This blog post originally ran on the ‘Burgh Blog, the official blog for the DICK’S Sporting Goods Pittsburgh Marathon, on January 17th. You can visit it here – also, be sure to check out some of the other posts on the blog for helpful tips and tricks. This is the first article I’ve written for an online publication since my work with Bleacher Report in 2011.
I generally prefer to run two goal races per year. Having qualified for the 2019 New York City Marathon, I searched for a race that would mean just as much to me but took place in the spring.
That’s when I came across the DICK’S Sporting Goods Pittsburgh Marathon. It was almost exactly six months before the New York City Marathon, which would give me enough time to train for each and rest in between. Plus, I had visited Pittsburgh many times before, and it is on my shortlist of favorite U.S. cities. Really, I’ll take any excuse to visit a city that boasts a signature sandwich consisting of grilled meat, melted cheese, coleslaw and French fries between two thick slices of Italian bread.
But during these past two weeks, while I’ve been training for the race, the real, deeper reason of why I decided to run the Pittsburgh Marathon started to surface.
Though my dad grew up in New Jersey in the 1970s, he grew attached to the Pittsburgh Steelers as a child. He idolized linebacker Jack Lambert and his toughness. I grew up in the 1990s and listened to his tall tales of that era of Steelers football. Lambert was a real-life Paul Bunyan figure in my life, but I also grew up watching some tough players during that time, too: Rod Woodson, Levon Kirkland, and later on, Hines Ward, among others.
When I visited the city for the first time as a college student, I clearly saw that Pittsburgh is one of the few cities in this country where the sports teams act as a perfect representation for the city’s identity. Tough, hard-working and resilient, but friendly and family oriented at the core — which are also traits essential to a great runner.
The city is home to two major athletes (Mario Lemieux and James Conner) who have conquered Hodgkin’s lymphoma. The late Dan Rooney, while owner of the Steelers, used to walk to their home games and operated the team with the same family values as the owner of a “mom and pop shop.” Not to mention the other countless Pittsburghers tougher than the steel forged in the city years ago or the recent events that have given new meaning to the term “Pittsburgh strong.”
My recent ten-mile training run took me to a point along the Hudson River, where the Twin Towers used to stand just across from it. It made me think about the other runners who are also training for the same marathon, many of them who participated in P3R’s official Kickoff Training Run on January 5. I think about the question that always circles my head: “Why?” Specifically, “Why Pittsburgh, out of so many other marathons?”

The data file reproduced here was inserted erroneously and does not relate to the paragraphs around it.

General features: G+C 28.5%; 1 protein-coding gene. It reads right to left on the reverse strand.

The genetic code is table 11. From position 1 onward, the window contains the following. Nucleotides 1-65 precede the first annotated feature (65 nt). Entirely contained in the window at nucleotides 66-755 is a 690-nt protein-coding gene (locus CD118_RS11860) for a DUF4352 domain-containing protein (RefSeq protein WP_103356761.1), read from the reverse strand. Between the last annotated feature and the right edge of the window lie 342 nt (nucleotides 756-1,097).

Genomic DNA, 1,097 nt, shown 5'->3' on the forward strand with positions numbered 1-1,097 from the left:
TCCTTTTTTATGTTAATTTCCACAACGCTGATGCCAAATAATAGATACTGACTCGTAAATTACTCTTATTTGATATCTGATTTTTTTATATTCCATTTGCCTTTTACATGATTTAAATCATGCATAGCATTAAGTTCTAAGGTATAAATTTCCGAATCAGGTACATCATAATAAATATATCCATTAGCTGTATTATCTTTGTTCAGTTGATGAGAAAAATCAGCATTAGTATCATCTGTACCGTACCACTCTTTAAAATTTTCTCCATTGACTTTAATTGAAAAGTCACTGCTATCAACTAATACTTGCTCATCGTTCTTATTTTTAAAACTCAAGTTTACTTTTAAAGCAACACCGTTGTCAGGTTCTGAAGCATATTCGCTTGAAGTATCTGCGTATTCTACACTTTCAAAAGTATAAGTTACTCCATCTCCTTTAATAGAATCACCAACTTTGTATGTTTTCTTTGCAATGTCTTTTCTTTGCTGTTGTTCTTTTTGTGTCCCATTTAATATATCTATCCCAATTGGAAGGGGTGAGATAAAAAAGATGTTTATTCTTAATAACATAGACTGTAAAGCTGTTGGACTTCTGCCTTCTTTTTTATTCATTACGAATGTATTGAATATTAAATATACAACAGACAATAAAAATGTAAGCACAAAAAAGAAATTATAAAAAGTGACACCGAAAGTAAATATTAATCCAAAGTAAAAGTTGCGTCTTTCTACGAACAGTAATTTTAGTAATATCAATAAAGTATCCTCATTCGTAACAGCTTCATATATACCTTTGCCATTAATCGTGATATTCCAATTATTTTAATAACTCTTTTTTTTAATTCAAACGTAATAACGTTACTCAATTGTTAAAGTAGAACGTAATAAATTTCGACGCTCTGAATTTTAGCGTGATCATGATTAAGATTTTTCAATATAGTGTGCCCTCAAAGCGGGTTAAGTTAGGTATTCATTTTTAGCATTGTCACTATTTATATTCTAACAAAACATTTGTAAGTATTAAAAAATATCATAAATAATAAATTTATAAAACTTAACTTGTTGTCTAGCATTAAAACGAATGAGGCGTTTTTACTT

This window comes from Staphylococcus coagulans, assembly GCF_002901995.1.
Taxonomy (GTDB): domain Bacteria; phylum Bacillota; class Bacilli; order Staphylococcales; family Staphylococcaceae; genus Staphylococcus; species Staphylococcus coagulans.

The City of Pittsburgh has only been healing for a few short months from a senseless tragedy. While many only offer their thoughts and prayers, I want to do more. Running 26.2 miles might not solve this country’s problems, but maybe doing it alongside runners of all skin colors, religions, races and sexual orientations is a good start. This is arguably one of Pittsburgh’s most important marathons since its return in 2009, and I needed to be a part of it.
Because being “Pittsburgh strong” is more than just playing through injuries like Rod Woodson did in the Steelers’ biggest game in 1995. It is more than fighting against hitting that proverbial wall during mile twenty of a marathon. Roberto Clemente, right fielder for the Pittsburgh Pirates from 1955-1972, was “Pittsburgh strong.” Despite having to battle racism and prejudice his entire career, he spent every offseason involved in charity work.
As I ran through a memorial in Liberty State Park that honors all of those that lost their lives on September 11, 2001, I realized one undeniable fact. Tragedy is what binds us.We are connected through our struggles — both our internal demons and sometimes those of the outside world. This relationship transcends time and space. All humans throughout history have been faced with their share of adversity and tragedy.
But it is our love that is a beacon of light in that darkness. And for many of us, myself included, love takes the form of long-distance running. It is the love and admiration we have for fellow runners we wave hello to during our morning runs. It is the love and support from our family and friends that honor our sacrifice and help us reach our goals. And it is the love we have for ourselves that urge us to strive for something more in our lives.
From May 3-5, 2019, tens of thousands of runners and spectators will pour into Pittsburgh for race weekend. But it is bigger than just the City of Pittsburgh, which is precisely why l am making the trek from New Jersey. The city needs us now more than ever. Running 26.2 miles might not solve this country’s problems, but maybe we can show, like Roberto Clemente did, that love conquers hate. Because living in New Jersey — in the shadow the Twin Towers used to occupy — I learned that while tragedy may bind us, love is bigger than anything in its way.
I cannot wait to experience race weekend with the people of Pittsburgh, as well as fellow out-of-towners. With a marathon, half marathon, marathon relay, 5K, one-mile kids marathon, toddler trot and even a pet walk, there is quite literally a race for everybody. There simply is no excuse not to get involved. It is our chance to show that the love that unites us is strong as steel and tougher than the hate that tries to divide us.
I hope to see you at the starting line!
Sign up for the 2019 DICK’S Sporting Goods Pittsburgh Marathon and receive $10 off with promo code MARTINEZDSGPM19. You can also use the promo code for the half marathon. Seriously, it’s going to be an awesome weekend – I can’t wait!